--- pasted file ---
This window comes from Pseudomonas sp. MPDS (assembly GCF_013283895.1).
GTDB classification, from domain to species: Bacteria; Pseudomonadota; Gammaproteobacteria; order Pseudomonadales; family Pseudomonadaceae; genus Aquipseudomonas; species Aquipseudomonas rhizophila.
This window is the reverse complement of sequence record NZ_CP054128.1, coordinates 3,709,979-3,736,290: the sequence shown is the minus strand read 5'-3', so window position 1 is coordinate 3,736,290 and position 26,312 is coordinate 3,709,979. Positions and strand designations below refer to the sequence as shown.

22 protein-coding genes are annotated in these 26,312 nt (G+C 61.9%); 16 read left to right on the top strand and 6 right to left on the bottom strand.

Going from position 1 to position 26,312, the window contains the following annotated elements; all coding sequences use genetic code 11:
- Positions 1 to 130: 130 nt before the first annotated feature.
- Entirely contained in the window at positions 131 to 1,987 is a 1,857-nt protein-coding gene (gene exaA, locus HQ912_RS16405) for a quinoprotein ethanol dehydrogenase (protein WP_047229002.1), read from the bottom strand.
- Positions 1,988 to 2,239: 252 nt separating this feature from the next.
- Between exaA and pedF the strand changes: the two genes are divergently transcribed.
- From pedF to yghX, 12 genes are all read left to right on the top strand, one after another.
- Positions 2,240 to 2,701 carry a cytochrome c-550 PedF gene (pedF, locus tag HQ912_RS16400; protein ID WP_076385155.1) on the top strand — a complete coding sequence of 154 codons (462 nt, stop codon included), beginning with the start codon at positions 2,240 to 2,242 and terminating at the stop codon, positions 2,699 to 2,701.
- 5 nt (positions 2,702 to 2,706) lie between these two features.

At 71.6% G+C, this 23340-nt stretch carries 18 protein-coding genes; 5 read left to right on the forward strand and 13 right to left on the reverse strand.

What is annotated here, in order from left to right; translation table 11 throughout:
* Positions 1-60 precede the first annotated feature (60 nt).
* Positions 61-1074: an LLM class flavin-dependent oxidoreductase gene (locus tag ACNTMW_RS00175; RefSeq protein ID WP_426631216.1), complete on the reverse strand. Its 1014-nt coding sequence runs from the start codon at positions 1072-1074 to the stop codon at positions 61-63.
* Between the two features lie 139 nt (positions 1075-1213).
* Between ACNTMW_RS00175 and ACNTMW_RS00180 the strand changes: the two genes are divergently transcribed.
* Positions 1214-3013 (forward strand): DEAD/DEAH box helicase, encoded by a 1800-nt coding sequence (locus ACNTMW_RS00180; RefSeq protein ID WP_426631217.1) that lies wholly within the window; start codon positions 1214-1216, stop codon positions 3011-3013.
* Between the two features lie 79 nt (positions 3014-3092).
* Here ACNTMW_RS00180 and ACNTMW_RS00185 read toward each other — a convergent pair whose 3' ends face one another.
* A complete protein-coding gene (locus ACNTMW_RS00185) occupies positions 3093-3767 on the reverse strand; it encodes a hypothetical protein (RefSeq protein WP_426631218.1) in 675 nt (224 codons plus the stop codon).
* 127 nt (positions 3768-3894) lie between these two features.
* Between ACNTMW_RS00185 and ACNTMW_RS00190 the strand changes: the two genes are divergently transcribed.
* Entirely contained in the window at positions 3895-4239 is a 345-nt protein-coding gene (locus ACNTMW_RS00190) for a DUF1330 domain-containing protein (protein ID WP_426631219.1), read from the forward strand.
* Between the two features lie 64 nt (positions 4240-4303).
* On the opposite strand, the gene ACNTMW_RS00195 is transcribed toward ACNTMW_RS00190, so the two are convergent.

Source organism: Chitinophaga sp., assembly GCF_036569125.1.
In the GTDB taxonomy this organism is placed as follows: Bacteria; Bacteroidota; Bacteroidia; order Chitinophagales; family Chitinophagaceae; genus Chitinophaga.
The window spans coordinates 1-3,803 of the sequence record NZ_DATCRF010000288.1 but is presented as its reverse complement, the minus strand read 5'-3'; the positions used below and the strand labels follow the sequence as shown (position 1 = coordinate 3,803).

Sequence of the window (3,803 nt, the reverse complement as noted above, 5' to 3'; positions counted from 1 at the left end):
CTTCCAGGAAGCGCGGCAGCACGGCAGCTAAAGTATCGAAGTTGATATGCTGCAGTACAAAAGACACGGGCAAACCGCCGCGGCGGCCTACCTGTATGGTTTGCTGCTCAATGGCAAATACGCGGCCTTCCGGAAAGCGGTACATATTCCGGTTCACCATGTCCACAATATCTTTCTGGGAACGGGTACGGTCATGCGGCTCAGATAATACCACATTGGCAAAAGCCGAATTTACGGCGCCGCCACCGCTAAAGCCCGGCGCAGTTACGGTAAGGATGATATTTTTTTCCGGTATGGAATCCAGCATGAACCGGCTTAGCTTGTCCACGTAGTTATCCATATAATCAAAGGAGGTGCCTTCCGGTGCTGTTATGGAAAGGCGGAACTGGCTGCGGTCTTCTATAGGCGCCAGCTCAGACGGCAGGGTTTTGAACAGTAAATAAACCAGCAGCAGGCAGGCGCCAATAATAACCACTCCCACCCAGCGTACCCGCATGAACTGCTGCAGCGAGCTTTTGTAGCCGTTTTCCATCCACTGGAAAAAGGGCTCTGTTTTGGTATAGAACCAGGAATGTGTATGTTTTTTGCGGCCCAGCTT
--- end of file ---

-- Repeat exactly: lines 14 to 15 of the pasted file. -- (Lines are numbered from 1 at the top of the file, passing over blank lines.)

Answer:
What is annotated here, in order from left to right; translation table 11 throughout:
* Positions 1-60 precede the first annotated feature (60 nt).